The Chief Executive Officer (CEO) of the Ghana Tourism Authority (GTA), Mr Akwasi Agyeman, has revealed that the industry stands to lose more than GH¢400 million in expected revenue from the impact of the COVID 19 disease.

The Kwahu Traditional Council last Monday announced the cancellation of the Easter celebration after President Nana Addo Dankwa Akufo-Addo had announced a ban on public gatherings in the wake of the confirmation of coronavirus disease (COVID-19) cases in Ghana.

Mr Agyeman projects that the cancellation of the Kwahu Easter activities would result in about GH¢21million revenue loss.

In an interview with the Daily Graphic, Mr Agyeman said many service providers in the hospitality industry would be badly affected by the cancellation.

“Car rental companies, hotels, food vendors and many other businesses have been affected hugely due to the calling off of Kwahu Easter. Last year alone, we had 250 people flying in for paragliding and each person spent close to GH¢2,000.

“We have engaged tour operators, hotels, car rental companies and all those who matter when it comes to Kwahu Easter celebration.

“Revenue lost will be more than GH¢21million, which is a big loss, but all the same we are planning another event known as Kwahu Homecoming, which also has a lot of activities, including paragliding,” he said.

Opportunity cost

Mr Agyeman explained that although the revenue loss was huge, it could not be compared to the cost the country would incur had the Kwahu Easter gone ahead and people had contracted the virus.

“There will be a total shut down and our health infrastructure may not be able to support it. It was a good decision by the President to ban all public events for the good of Ghanaians,” he said.

Cost to business

The Chief of Abetifi, Nana Asiedu Agyeman III, also shared similar sentiments in an interview with the Daily Graphic, saying saving lives was more important than the celebration.

“I have been a chief for the past 28 years and this is the first time such a huge event has been cancelled. But the cancellation is in the best interest of the citizens of
Ghana because the Kwahu Easter celebration brings together about three million people,” he said.

“Can you imagine what would happen had it been held and people had come into contact with others who had the virus? There will certainly be chaos in the country if the number of cases increase because we held Easter celebrations,” he said.

Explaining the cost to businesses with the celebration called off, Nana Agyeman said it was inestimable.

“A lot of businessmen and women plan ahead of time during this period and you can imagine the investment they have made towards the Easter. On behalf of the chiefs, we wish to apologise to everyone who has been affected by the decision,” he said.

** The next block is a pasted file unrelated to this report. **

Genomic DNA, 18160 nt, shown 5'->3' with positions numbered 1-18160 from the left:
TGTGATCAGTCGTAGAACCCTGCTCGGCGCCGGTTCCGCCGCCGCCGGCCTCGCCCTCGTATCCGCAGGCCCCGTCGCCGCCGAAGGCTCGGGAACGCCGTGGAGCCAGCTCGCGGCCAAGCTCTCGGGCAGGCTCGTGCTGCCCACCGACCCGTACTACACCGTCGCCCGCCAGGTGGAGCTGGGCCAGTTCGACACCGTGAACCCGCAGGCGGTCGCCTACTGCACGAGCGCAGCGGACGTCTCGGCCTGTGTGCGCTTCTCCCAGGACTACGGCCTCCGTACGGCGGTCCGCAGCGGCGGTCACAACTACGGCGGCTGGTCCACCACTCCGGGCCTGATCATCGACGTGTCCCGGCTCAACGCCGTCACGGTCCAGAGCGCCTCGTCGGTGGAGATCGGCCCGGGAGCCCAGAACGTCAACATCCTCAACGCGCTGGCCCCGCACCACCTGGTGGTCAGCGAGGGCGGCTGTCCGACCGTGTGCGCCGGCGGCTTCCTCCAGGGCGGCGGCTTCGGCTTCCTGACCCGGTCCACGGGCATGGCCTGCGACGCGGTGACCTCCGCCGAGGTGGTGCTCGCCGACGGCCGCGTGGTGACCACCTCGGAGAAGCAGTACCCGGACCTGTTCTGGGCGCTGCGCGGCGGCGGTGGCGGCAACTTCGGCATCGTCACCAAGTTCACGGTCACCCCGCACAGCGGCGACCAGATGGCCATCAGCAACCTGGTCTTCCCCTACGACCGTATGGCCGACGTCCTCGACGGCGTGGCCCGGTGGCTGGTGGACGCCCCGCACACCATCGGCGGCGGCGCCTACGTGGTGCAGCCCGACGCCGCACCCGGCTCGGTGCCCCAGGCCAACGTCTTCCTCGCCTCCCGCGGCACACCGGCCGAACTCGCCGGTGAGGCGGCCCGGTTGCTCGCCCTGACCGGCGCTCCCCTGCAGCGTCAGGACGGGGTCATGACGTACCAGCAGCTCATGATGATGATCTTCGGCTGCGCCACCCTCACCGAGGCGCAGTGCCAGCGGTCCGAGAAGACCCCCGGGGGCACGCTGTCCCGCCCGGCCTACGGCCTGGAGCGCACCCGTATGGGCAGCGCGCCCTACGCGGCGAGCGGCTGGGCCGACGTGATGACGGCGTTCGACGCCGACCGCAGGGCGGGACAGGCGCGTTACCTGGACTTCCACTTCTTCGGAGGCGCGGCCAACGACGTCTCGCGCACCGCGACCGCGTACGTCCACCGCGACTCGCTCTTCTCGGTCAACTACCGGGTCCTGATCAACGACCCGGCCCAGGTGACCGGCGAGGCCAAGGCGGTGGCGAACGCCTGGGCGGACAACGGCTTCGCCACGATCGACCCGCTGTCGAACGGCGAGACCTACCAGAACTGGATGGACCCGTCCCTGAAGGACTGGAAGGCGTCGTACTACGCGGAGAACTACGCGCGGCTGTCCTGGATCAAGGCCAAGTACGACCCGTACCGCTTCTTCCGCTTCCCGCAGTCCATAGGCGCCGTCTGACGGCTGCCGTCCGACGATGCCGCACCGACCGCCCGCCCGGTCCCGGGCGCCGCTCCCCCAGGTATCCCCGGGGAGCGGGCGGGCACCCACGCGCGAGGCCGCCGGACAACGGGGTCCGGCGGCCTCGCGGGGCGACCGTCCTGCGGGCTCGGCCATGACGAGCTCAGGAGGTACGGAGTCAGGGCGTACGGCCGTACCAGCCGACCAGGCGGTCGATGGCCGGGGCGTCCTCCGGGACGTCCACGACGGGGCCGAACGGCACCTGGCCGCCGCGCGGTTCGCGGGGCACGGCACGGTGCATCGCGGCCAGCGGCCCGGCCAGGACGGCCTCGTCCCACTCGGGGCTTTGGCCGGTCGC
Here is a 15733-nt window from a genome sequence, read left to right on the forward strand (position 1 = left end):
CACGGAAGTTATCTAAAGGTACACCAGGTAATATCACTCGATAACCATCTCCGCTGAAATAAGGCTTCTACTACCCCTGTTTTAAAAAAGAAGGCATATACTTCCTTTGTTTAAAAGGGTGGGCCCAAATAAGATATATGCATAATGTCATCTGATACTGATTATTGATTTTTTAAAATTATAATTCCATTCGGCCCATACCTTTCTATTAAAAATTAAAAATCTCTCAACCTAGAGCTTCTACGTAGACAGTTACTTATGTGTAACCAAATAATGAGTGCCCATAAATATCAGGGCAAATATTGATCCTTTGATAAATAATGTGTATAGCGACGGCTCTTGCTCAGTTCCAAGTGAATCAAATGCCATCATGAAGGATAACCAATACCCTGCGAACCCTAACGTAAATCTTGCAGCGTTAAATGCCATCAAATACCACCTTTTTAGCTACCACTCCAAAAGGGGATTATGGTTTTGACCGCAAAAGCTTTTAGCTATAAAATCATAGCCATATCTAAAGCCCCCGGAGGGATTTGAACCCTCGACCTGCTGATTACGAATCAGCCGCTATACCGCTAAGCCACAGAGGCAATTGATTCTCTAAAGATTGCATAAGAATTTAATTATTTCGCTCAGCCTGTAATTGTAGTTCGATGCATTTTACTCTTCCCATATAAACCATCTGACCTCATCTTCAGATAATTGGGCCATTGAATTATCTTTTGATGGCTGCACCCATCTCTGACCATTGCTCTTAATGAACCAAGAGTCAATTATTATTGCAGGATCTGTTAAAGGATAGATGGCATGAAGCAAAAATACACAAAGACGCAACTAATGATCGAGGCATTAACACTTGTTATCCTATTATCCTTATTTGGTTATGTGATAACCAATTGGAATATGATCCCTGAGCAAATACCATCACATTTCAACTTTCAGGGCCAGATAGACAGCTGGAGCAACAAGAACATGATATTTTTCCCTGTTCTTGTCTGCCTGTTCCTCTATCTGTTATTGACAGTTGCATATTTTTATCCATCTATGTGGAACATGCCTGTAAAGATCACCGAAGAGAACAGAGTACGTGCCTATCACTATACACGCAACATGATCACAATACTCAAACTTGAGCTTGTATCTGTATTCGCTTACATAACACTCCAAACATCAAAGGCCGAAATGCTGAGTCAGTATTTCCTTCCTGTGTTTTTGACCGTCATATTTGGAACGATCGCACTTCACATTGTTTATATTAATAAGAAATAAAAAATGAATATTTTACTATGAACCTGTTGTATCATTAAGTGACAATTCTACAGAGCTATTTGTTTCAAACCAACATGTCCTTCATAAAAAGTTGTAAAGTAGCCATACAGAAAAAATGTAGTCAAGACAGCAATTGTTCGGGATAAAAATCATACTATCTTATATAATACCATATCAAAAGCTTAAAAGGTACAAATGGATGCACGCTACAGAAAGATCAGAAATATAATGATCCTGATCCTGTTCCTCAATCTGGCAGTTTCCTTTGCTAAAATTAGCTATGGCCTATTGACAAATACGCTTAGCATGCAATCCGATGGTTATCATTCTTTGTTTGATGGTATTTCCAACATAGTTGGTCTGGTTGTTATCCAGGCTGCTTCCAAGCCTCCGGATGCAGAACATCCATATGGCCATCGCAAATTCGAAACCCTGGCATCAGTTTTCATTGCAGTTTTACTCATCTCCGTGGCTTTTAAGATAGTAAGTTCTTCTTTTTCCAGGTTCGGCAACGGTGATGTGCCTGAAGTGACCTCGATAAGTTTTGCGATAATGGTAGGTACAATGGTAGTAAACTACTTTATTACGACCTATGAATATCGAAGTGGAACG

The Abetifi Chief explained that several consultations with the GTA and other stakeholders were done before the final decision was taken.

“We know the impact the celebration has on the people of Kwahu. We want the celebration to be one of the biggest in Africa, attracting huge numbers of tourists from all over the world,” he said.

A resident of Kwahu Obomeng, Afia Pokua, a journalist at Kingdom FM in the Eastern Region, told the Daily Graphic that the celebratory mood that was usually in the area before the Easter was absent.

“Normally, around this time food vendors start booking their stands and people troop in to book their rooms for the celebration, but everything is quiet here. I’ve moved from place to place to see what is happening on the ground and every place is quiet,” she said.

She added that she too had reserved a place to sell drinks but she had to go back for her money because of the cancellation.

Hope for best

Alcoholic beverage companies are big beneficiaries of the Kwahu Easter and they also stand to lose out with the calling off of the celebration.

The Marketing Manager of Kasapreko Company Limited, Mr Evans Kwofie, told the Daily Graphic that his outfit had been hugely affected by the ban.

“We make a lot of money from Kwahu Easter and the ban has definitely affected us. We normally roll out plans for festivals during the year and Kwahu Easter, being the first and the biggest, fetches us a lot of money. There are other festivals we are targeting, but none of them can be compared to Kwahu Easter,” he said.

Mr Kwofie said, however, that Kasapreko respected the President’s directive and expressed the hope that everything would soon return to normalcy.